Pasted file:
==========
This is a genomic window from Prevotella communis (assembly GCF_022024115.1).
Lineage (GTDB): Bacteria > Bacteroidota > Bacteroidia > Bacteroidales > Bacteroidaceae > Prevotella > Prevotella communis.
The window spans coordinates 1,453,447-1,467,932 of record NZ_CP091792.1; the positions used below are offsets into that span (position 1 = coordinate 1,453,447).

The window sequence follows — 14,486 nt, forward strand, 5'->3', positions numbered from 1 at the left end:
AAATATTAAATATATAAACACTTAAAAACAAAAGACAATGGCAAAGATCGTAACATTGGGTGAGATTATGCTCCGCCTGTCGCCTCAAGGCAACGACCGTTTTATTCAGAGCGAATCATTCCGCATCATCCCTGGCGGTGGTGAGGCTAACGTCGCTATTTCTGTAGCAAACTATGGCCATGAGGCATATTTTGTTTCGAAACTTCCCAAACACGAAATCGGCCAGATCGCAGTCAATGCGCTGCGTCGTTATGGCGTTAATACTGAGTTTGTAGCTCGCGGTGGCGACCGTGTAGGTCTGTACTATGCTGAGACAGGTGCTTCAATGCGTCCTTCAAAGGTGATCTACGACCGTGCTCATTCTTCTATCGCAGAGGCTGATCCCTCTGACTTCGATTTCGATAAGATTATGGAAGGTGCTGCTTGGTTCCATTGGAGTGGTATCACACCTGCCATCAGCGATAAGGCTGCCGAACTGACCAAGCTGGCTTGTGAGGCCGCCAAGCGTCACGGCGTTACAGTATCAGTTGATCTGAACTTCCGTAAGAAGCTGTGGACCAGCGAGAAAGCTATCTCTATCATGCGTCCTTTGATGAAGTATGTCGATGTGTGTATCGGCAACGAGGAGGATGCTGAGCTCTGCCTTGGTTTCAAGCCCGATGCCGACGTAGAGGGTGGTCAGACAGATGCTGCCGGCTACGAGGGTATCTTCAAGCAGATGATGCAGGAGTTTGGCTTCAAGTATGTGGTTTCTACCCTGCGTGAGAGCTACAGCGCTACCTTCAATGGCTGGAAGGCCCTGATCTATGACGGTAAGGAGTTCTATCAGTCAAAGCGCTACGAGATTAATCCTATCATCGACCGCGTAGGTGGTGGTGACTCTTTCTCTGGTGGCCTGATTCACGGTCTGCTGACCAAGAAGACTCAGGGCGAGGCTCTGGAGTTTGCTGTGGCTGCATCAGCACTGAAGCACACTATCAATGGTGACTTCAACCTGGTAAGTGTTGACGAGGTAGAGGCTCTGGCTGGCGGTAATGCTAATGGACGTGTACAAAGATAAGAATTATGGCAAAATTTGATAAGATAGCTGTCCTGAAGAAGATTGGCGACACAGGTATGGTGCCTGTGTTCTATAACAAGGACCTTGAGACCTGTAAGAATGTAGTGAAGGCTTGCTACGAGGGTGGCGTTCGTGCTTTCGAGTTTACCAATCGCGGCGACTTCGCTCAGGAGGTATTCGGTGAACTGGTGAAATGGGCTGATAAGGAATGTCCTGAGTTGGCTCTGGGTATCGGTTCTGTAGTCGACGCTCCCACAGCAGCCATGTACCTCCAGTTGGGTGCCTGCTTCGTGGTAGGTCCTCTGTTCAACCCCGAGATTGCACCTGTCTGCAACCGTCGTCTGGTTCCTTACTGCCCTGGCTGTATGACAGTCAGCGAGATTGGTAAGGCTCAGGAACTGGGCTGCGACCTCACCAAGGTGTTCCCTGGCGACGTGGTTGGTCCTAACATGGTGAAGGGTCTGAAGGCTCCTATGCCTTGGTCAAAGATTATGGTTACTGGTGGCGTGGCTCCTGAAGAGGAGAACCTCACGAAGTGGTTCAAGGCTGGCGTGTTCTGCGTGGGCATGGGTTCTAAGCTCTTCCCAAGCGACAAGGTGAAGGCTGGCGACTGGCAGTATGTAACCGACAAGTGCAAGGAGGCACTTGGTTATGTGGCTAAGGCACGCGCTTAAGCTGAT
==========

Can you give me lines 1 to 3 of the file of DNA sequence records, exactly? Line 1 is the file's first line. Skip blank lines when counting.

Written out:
This is a genomic window from Prevotella communis (assembly GCF_022024115.1).
Lineage (GTDB): Bacteria > Bacteroidota > Bacteroidia > Bacteroidales > Bacteroidaceae > Prevotella > Prevotella communis.
The window spans coordinates 1,453,447-1,467,932 of record NZ_CP091792.1; the positions used below are offsets into that span (position 1 = coordinate 1,453,447).